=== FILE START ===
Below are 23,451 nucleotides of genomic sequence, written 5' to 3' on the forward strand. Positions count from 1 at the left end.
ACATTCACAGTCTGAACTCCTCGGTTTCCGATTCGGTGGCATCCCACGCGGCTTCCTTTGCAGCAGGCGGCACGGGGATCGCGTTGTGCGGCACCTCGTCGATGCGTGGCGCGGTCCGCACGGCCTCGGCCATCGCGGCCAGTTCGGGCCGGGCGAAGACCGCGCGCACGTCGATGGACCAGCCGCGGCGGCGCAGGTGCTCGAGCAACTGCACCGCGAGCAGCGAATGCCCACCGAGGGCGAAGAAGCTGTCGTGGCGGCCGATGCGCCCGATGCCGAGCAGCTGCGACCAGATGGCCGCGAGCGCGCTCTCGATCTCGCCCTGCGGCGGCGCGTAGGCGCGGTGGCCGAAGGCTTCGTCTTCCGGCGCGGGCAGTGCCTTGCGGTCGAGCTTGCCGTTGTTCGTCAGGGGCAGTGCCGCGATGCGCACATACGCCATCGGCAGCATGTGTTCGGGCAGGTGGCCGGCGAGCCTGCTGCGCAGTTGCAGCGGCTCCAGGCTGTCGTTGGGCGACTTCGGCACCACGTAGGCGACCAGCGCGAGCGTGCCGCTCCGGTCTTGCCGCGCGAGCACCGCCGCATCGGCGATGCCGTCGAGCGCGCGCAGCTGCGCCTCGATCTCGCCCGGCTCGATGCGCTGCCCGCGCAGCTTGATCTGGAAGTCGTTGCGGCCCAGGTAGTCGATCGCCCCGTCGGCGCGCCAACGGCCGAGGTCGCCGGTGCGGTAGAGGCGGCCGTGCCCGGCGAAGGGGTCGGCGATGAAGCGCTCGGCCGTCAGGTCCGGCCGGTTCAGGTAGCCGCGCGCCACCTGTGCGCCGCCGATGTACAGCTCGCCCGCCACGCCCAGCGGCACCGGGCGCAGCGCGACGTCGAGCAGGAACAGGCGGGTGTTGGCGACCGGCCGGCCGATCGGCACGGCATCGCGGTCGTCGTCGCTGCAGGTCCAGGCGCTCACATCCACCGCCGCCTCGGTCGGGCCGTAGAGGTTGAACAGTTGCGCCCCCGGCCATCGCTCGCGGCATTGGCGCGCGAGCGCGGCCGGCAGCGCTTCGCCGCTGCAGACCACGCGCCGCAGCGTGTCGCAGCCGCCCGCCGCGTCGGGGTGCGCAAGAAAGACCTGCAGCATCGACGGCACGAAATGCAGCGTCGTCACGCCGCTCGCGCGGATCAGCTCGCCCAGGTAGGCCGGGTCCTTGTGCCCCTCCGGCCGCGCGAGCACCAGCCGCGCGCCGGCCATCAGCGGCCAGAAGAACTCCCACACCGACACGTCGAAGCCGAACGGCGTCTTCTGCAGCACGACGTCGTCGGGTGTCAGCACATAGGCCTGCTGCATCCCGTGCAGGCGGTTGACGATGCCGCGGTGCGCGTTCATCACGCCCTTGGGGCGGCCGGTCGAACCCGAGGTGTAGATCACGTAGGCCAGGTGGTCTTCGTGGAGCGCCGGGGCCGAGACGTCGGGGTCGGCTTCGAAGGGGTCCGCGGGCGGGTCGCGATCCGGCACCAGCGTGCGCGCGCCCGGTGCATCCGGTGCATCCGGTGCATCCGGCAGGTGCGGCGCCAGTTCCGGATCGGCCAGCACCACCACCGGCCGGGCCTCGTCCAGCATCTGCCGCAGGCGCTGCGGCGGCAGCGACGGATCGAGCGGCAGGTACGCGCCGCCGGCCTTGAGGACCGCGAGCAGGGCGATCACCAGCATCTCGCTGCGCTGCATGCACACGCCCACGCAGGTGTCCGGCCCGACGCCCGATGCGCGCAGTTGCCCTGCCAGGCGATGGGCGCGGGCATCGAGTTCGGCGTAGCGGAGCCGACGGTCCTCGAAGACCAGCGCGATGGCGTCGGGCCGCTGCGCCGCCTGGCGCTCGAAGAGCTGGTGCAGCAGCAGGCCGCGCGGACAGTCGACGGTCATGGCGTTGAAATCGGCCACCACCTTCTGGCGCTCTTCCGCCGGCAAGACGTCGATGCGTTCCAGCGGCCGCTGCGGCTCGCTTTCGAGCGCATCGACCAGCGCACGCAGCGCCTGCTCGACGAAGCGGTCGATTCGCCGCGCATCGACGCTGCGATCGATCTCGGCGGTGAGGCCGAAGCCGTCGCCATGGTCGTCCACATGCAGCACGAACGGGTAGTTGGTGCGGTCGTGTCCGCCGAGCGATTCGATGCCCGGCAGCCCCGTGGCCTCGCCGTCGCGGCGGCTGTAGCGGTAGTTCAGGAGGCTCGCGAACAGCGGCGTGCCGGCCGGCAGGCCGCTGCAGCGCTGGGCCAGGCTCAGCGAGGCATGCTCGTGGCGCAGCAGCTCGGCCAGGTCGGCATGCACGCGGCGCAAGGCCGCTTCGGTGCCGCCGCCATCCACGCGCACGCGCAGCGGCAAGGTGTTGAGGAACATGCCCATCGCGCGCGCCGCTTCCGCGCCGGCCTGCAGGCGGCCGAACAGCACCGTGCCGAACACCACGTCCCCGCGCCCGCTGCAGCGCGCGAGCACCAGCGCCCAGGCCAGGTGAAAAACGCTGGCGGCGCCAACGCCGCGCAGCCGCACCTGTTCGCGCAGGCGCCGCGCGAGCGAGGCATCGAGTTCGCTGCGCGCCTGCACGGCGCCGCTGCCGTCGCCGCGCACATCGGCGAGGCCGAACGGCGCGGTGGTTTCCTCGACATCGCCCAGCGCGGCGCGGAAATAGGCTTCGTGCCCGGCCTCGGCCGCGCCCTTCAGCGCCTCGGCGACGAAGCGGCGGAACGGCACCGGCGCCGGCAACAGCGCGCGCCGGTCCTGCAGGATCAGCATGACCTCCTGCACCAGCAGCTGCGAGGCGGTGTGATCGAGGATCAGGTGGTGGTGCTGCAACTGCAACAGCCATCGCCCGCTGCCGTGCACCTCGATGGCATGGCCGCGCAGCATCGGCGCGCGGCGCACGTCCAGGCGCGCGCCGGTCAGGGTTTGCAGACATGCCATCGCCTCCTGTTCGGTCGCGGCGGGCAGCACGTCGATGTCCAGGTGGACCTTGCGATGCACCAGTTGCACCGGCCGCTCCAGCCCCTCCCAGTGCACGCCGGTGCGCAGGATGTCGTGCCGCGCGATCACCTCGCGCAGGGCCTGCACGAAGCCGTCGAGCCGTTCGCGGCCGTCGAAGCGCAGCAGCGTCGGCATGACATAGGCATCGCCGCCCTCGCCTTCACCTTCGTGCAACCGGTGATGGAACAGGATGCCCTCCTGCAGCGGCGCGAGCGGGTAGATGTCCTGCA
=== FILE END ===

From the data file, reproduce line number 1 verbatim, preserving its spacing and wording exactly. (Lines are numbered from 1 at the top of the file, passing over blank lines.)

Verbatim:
Below are 23,451 nucleotides of genomic sequence, written 5' to 3' on the forward strand. Positions count from 1 at the left end.